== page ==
Help Your Child Build a Better Brain
Hunter Deal is a typical 13-year-old. The Richardson teen gets good grades as an eighth grader, he’s obsessed with video games and, well, he doesn’t open up about his feelings much. But his dad Fred says something started to unravel this year. He brought home B’s instead of A’s, languished for hours in frustration over homework and even submitted a single sentence in lieu of a developed argument on a take-home essay.
“Everything about him screamed lack of focus,” Fred Deal says. “He didn’t seem capable of filtering out the insignificant from the significant. There was so much going on and it was hard for him to concentrate.”
Worse yet, “it was obvious he didn’t care,” Deal divulges. “I’m not sure if it was because he didn’t feel challenged or he wanted to rush through his work to get back to his games.”
The Deals started to wonder: How can we boost our adolescent’s brain power? Is it too late?
Surprising Brain Facts
According to Dr. Cynthia Keator, a neurologist with the John and Jane Justin Neurosciences Center at Cook Children’s in Fort Worth, the majority of brain development (90 percent) occurs between birth and age 3. In fact, 60 percent of a baby’s energy fuels neural activity in the first month of life.
“If a baby’s body would grow at the same rate as her brain, the baby would weigh 170 pounds at one month,” Keator marvels.
Early experiences play a vital role in the formation of brain waves and neural pathways. Parents, therefore, can sculpt faster brain development with basic parenting skills, Keator stresses. It’s a simple, intuitive recipe that includes talking, reading, singing, caring, loving and giving ample affection.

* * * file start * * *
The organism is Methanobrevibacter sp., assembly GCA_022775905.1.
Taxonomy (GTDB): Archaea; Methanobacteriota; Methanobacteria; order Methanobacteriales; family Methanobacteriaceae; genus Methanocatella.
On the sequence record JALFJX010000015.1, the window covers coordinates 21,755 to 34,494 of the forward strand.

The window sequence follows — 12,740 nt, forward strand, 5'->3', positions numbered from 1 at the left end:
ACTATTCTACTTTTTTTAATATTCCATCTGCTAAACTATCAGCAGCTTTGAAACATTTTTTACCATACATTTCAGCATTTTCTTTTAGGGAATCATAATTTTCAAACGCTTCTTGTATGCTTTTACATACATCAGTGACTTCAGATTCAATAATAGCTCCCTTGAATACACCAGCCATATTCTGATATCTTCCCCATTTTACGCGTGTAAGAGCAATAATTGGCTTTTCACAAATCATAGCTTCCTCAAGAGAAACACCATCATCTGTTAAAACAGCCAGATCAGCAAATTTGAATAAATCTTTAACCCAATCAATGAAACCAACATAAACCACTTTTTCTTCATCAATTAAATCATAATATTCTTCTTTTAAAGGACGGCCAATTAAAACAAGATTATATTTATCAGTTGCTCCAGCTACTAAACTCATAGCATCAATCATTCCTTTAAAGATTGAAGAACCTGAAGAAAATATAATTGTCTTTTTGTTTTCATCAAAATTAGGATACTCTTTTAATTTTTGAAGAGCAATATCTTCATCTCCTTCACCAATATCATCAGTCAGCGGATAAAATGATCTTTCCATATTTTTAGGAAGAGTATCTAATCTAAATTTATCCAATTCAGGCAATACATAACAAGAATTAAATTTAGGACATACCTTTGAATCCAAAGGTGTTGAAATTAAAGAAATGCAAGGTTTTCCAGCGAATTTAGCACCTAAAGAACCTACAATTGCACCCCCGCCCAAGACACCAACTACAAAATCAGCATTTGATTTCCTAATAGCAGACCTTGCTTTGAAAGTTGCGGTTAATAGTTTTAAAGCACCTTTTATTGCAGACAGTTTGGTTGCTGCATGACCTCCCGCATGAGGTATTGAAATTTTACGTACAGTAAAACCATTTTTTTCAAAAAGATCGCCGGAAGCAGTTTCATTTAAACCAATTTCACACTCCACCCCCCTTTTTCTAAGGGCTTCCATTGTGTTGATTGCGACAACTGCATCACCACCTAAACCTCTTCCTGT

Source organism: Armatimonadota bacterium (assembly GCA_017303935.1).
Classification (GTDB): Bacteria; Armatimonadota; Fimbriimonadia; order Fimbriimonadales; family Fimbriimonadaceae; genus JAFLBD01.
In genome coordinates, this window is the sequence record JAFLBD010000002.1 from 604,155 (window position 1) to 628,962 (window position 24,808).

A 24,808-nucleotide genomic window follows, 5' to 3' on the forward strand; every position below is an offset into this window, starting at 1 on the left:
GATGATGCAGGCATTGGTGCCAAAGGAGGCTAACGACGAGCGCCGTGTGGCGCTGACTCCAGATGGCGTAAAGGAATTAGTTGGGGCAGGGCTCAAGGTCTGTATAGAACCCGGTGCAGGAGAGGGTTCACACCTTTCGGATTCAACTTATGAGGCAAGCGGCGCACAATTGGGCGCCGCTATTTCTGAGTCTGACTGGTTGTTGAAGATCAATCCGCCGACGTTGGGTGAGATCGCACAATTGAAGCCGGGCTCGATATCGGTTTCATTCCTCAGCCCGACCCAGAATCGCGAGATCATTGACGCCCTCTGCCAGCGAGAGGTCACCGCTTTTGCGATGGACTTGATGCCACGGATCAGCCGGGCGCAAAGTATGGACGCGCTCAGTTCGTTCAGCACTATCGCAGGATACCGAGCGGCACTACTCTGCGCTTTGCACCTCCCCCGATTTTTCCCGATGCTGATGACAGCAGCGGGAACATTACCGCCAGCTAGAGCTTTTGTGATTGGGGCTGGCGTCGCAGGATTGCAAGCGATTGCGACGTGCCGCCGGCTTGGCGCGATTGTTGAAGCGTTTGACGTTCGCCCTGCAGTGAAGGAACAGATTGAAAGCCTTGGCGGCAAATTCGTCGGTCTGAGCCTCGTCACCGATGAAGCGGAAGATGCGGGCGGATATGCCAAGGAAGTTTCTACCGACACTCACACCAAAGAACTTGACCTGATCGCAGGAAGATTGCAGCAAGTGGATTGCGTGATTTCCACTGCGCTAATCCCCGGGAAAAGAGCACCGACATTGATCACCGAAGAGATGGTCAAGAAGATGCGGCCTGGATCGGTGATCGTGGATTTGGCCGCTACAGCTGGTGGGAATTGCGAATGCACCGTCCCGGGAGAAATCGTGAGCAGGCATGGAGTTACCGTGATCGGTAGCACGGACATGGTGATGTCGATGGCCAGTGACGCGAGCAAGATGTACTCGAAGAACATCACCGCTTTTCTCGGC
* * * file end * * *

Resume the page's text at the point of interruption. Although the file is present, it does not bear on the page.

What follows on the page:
“You don’t need any special toys or videos to stimulate a baby’s brain,” urges Keator, who adds that the American Academy of Pediatrics (AAP) warns against any type of screen usage before age 2.
Even though more than 90 percent of brain development is achieved by the age of 5, the brain continues to mature throughout childhood as cells generate extra connections, notes Dr. Lori Cook, who oversees the pediatric brain injury research programs at the Center for BrainHealth at the University of Texas at Dallas.
However, optimizing this intricate 3-pound mass of matter only gets more complicated as your child grows.
Research has shown that children’s brains are not like those of adults. The brain undergoes more change during the teenage years than at any other time except for the first two months of life. According to Cook, the human brain is still developing until 25 years of age, putting preteens and teens like Hunter in a vulnerable position.
Cook explains that adolescence is a critical time when the frontal lobe — often called the CEO of the brain — is primed to undergo rapid development of important, lifelong executive functioning skills, such as planning and organization, higher-order reasoning and decision-making, as well as emotional growth and personality.
And there is a major roadblock for a lot of kids on their way to better brains: addiction to technology. Cook cites recent research that indicates a child will have spent a full year glued to screens by the time she reaches 7.